Krochelli
07-06-2005, 02:46 PM
I have heard dealerships will do this for as low as $299.

It's practically pure profit for them, so why wouldn't they? Especially if your family member might lease another :)

TGray5
07-06-2005, 03:23 PM
I have heard dealerships will do this for as low as $299.

It's practically pure profit for them, so why wouldn't they? Especially if your family member might lease another :)

You're not going to get CPO for $299, so you are essentially getting a DMV form filled out for $299. And if you think you can get that price without an hour or so of haggling, I think you are mistaken. If that sounds like a good deal to you, be my guest.
:dunno:

LA X3
07-06-2005, 04:07 PM
If it is the only way to get the car sold from the original lessee to a third party, $299 is cheap if you know the car's history. Certainly no CPO warranty for that, but compared to the risk of an unknown used car, even with CPO, it could be a good way to go.

No need to haggle. Call the dealer, ask for the finance manager, and don't bother going in until they tell you whether they'll do it and at what price. If they won't, politely hang up and call the next one.

Robert A
07-08-2005, 11:34 PM
Not so. The purchaser of a lease buyout has 10 days to resell it to avoid sales tax.

In California, I believe that would mean paying the tax twice. Check with your local motor vehicle department.

You could also see about transferring the lease to you toward the end. I believe BMWFS will allow a lease transfer up until, but not during, the last six months of the lease for a fee of $450. Then you could choose to buy it at the end.

You could also ask your relative to check with BMWFS to see if they can simply let you buy the car. BMWFS should be happy to get it sold one way or the other with no effort on their part.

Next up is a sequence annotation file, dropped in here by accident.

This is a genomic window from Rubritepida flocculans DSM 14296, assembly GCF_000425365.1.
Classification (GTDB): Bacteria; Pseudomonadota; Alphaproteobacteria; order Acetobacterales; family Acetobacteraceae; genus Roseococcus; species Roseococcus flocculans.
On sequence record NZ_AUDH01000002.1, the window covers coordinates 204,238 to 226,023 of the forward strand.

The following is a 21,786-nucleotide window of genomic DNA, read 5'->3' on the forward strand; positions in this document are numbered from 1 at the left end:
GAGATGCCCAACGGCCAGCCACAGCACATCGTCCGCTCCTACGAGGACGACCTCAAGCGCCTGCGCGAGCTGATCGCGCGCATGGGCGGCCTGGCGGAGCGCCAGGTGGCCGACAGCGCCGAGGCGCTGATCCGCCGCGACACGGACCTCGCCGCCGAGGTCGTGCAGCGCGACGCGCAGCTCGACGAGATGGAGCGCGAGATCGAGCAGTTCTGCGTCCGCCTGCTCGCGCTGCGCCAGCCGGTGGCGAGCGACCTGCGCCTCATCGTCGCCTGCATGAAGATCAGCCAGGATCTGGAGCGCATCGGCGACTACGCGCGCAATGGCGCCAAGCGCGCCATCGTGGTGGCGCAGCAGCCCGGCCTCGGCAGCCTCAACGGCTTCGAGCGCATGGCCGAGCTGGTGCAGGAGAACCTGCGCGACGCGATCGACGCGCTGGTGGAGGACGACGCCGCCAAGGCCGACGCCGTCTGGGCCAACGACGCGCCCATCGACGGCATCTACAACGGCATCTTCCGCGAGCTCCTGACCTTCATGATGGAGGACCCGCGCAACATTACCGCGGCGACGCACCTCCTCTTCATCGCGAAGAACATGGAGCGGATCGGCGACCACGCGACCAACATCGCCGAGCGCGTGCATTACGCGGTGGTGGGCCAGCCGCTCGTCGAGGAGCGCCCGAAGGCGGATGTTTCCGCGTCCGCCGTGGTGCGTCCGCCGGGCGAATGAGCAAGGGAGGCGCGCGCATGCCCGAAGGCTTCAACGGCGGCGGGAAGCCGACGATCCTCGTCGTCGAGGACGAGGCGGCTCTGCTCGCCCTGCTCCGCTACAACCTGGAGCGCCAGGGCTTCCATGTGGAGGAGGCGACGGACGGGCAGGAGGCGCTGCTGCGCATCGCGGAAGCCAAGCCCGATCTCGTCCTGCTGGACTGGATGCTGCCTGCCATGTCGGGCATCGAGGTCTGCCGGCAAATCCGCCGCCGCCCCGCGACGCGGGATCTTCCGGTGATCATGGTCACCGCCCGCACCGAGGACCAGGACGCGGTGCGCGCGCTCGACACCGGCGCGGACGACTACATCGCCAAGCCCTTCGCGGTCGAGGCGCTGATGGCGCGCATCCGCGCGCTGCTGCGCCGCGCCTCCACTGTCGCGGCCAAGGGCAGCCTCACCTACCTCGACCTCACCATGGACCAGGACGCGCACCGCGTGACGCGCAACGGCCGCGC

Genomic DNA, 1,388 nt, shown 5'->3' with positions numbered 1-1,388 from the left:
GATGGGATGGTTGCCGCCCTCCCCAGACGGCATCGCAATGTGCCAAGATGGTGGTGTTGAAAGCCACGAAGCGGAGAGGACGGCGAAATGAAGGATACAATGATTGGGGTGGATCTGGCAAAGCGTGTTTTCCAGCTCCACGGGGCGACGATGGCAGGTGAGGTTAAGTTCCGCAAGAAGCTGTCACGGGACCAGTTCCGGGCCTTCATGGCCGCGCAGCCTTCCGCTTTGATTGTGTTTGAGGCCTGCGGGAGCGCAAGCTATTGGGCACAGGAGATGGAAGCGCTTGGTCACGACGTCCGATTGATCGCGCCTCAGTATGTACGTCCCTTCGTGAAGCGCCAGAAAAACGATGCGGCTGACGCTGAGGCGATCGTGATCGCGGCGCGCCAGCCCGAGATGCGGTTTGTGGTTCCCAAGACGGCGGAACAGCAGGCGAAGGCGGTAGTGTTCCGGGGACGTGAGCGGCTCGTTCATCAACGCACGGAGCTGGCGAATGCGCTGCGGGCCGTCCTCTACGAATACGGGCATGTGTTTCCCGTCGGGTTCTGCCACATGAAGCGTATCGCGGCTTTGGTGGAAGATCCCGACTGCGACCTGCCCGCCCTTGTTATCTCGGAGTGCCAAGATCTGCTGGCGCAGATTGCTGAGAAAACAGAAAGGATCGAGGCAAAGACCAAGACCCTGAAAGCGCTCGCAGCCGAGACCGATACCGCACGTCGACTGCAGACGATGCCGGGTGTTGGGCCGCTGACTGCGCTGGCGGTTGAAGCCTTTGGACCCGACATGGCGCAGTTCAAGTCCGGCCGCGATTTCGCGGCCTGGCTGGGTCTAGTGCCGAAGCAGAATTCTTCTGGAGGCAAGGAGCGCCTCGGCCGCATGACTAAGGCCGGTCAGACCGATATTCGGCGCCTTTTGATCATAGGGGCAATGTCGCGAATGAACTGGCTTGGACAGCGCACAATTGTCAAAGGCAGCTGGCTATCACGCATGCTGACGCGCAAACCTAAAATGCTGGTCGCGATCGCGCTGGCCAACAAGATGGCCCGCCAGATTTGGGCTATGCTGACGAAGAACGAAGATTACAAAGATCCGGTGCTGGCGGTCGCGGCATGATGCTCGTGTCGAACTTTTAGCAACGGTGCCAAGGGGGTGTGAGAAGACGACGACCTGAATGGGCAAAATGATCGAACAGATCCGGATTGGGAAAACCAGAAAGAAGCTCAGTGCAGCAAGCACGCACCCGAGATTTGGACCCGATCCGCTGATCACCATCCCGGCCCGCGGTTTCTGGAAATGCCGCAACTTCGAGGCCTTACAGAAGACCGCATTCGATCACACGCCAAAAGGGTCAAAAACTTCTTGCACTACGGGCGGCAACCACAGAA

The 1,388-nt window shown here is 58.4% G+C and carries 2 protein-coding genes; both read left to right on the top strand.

uter
07-10-2005, 08:30 AM
Well, I did speak with the sales associate who leased the car. He saw options as:

1. Pay the lease buyout amount. No wiggle room on that price. Car would still have its original 4 yr/ 50 K mile warranty.

2. CPO the car at an additional cost of $1100 for the warranty PLUS whatever came up at inspection. His recommendation to come buy a month before the lease was up and get an estimate as to what it would cost to have it CPO'd. He seem to think that cost would be high enough that the "good deal" of buying this particular car would be less attractive.

I guess the final question to answer is whether 39K is a good or a great price for a 2004 E60 6-spd with sport package, premium, active steering, cold, satellite radio and less than 10000 miles.

LA X3
07-10-2005, 11:15 AM
Not so. The purchaser of a lease buyout has 10 days to resell it to avoid sales tax.
Really? Where do you find this information? Could make for some profitable after-lease sales if the terms are right. But, I don't see it as one of the valid reasons for use tax exemption at either the DMV or BoE sites.